How cheaters are faking it on LinkedIn

Imagine a world where nothing is as it seems. Welcome to LinkedIn, a place teeming with fakers.

How cheaters are faking it on LinkedIn
Image Credit: DALLE-3

Imagine a world where nothing's as it seems. Welcome to LinkedIn, a place teeming with fakers.

Yesterday I wrote about click farms, where workers monitor thousands of phones to cultivate likes, comments and shares for purchase.

Read about it here.

But the latest techniques to cheat are leaving click farms in the dust.

🎨 A profusion of options

There is a slew of cheating options, available at different prices. And oh, you can stack them too for even faster results.

  1. AI commenting bots: These tap into AI to help increase organic engagements by commenting at a frenzied pace. As fast as 1 comment per minute, fully automated.
  2. Auto-pods: Bots running off browser extensions add scores of likes or comments to every new post within the crucial first hour, effectively gaming the algorithm.
  3. Private pods: Concerned about auto-pods bringing in irrelevant engagements? You can sign up for private pods and only joining select groups.
  4. Rent-a-pod: Want to make it impossible to get caught? Why not rent 50 accounts that look real? Use LinkedIn mgmt software to control them and "like" your posts to your heart's content.

⚠️ A rampant problem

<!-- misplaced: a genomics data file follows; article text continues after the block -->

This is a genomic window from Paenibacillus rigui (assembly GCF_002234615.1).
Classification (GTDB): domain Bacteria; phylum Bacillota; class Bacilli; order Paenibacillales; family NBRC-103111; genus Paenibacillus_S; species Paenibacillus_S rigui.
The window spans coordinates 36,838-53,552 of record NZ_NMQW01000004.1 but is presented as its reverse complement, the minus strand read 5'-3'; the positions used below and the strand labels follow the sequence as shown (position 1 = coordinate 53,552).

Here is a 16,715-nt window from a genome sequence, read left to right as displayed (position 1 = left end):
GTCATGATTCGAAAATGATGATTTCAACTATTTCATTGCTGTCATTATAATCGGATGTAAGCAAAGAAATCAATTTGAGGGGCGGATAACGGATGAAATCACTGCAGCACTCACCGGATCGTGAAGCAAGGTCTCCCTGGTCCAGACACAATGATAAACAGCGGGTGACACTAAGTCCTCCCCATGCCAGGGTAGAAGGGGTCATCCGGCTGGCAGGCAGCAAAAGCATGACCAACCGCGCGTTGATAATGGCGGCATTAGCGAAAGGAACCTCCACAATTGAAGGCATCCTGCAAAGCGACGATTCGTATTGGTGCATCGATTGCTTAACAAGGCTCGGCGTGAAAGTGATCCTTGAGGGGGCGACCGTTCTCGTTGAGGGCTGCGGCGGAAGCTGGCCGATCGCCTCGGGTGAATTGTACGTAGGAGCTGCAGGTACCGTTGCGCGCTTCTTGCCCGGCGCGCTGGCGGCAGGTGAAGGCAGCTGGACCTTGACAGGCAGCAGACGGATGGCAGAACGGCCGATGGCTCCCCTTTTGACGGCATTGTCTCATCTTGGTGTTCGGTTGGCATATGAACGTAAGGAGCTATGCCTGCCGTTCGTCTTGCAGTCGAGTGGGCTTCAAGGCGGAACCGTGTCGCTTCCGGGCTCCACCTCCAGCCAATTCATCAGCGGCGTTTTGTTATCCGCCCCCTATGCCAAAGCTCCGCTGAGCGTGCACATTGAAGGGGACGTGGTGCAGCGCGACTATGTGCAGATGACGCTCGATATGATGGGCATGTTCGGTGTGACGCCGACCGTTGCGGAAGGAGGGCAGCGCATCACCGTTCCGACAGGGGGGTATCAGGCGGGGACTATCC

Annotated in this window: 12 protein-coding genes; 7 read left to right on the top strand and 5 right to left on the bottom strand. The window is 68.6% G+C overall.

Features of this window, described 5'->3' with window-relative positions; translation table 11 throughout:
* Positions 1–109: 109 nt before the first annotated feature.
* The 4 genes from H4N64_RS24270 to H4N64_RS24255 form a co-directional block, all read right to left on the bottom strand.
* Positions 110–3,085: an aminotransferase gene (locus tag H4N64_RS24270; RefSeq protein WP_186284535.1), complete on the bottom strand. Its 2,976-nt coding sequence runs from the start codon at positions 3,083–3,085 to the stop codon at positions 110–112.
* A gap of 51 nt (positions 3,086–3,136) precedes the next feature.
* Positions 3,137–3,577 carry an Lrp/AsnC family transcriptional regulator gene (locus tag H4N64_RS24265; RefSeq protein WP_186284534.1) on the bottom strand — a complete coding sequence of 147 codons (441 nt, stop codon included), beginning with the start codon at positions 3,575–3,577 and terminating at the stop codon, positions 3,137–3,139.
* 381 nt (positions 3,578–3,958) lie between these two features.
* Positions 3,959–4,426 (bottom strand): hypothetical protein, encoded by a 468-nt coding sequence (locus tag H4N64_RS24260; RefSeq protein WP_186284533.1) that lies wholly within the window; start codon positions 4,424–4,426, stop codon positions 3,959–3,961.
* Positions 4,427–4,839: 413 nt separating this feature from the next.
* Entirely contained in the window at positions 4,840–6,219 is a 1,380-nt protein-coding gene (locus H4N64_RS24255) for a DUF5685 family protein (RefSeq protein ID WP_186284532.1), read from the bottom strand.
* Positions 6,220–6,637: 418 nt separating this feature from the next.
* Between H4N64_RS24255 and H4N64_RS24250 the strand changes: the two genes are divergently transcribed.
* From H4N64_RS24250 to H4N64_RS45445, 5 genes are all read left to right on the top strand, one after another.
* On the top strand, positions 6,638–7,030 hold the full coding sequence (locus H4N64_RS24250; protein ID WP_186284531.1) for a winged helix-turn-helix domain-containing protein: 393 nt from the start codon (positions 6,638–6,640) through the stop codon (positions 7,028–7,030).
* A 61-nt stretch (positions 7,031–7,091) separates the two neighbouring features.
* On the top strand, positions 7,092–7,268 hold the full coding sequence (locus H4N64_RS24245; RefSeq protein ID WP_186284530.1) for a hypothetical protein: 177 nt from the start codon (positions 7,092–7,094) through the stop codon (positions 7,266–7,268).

Sadly, cheating is rampant on LinkedIn. I have a theory that engagements are dropping due to the proliferation of cheaters diverting impressions their way.

Indeed, D A N I E L H A L L have been busy documenting their use by business influencers, celebrities, and even top content creators - complete with evidence.

Yup, even those with 500 likes per post might be cheating. Or did they get there through cheating? 🤥

Note: In case it isn't clear. The use of automated bots can result in your account being permanently banned.

❇️ You can be authentic

Cheaters are everywhere. But you don't have to join them.

Having random strangers like or comment on your post might bring in more impressions, but it also pretty much guarantees that you are not reaching your ideal audience.

And you can be sure your feed will end up being a flow of irrelevant content.

As a wise person commented, vanity metrics should never be your end objective on LinkedIn.

📢 Tell me

I have a question though. What do you measure your content against?

I do have a personal response to that, which I'll share in a comment later.